It is, using the words of the Holy Prophet (s) a light that Alla-h infuses in the heart of whosoever He wishes to guide.[88] This is the kind of knowledge, say some exegetes of the Qura-n, that the following verse speaks about:

Be God-wary and God shall teach you, and God has knowledge of all things.[89]

And the path towards achieving taqwa-, as clearly specified in the Holy Qura-n, is siya-m (fasting). The Holy Qura-n says:

O you who have faith! Prescribed for you is fasting as it was prescribed for those who were before you, so that you may attain taqwa-.[90]

Hence, fasting is a factor that can refine the spirit of the human being so much that he can qualify to be taught directly by Alla-h (SwT).

Some supplications teach us to ask Almighty Alla-h to be hosted in paradise in this month. In one of the supplications recommended during sahar time of the nights of the Holy month of Ramada-n, we ask Almighty Alla-h for Paradise:


And very you have made obligatory for every guest to be entertained; and I am Your guest; therefore make my banquet tonight to be Paradise, O the Bestower of Paradise, O Bestower of forgiveness, and there is no strength nor any power save by You[91]

It is possible that the reason why this supplication was followed by the two sublime names of Alla-h - Ya- Wahha-b al-Jannah and Ya- Wahha-b al-maghfirah was to ask Alla-h (SwT) for Paradise, and thus, necessarily also ask Him for relief from the Hell Fire, which enables one to enter Paradise. In other words, we are trying to seek the same qira- (meal served to the guest) that we seek in holy precincts of Kabah during the seventh round of our circumambulation around the Kabah. We are taught to say:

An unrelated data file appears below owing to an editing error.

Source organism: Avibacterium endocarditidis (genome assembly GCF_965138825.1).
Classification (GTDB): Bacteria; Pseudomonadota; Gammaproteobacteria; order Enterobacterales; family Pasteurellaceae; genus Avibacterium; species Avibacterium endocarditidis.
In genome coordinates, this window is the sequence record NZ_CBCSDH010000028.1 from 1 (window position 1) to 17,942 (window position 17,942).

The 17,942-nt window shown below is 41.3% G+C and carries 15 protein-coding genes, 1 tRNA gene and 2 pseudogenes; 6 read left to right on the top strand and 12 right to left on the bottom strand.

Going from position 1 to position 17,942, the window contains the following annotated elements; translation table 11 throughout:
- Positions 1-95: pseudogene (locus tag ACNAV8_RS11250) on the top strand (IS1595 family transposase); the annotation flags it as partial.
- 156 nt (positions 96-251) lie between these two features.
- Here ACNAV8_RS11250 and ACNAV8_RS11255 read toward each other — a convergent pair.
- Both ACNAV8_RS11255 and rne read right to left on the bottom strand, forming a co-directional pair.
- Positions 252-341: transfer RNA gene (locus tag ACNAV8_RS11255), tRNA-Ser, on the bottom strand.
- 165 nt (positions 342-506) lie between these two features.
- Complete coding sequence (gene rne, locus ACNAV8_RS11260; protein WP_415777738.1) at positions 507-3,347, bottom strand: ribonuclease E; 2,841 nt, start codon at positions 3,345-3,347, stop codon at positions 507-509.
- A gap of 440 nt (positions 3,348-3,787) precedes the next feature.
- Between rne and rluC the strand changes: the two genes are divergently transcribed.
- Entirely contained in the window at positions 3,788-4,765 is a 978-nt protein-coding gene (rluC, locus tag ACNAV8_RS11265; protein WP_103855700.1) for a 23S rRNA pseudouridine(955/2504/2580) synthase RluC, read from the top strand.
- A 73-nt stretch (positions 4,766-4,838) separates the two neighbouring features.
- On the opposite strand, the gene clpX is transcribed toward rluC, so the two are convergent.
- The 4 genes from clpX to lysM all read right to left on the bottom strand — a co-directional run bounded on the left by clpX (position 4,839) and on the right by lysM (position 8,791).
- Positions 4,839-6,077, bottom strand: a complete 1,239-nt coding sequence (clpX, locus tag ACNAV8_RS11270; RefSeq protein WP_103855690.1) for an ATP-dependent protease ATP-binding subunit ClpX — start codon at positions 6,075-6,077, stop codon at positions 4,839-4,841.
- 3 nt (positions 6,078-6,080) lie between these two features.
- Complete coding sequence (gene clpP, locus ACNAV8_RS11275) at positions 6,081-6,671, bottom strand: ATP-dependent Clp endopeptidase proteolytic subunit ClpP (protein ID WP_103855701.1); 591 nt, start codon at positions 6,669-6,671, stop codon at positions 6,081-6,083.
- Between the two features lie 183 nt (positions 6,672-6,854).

O Alla-h, the house is Your house; and this servant is You servant; and this is where one who seeks Your Refuge from Hellfire stands; O Alla-h, surely I have stopped at Your courtyard; therefore make my banquet to be Your forgiveness.[92]

In fact there is clear mention of seeking salvation from the Hell Fire in many supplications that we are taught to read in the Holy month of Ramada-n. In the famous dua- that most of us recite after every prayer, we say:

... ...

O Exalted One, O All-Great, O All Forgiving, O All-Merciful.bless me with freedom from the Hell Fire.[93]

And during the a-ma-l of laylat al-qadr we are taught to open the Holy Qura-n and say:

... ...

and in it is Your Great Name and Your Most Beautiful Names and that which should be feared and hoped for, that you make me from those whom you have freed from Hell Fire[94]

Another very important point to bear in mind is that since these supplications were from infallible masters, the Paradise sought is not that which the laity like the author aspire, but levels beyond.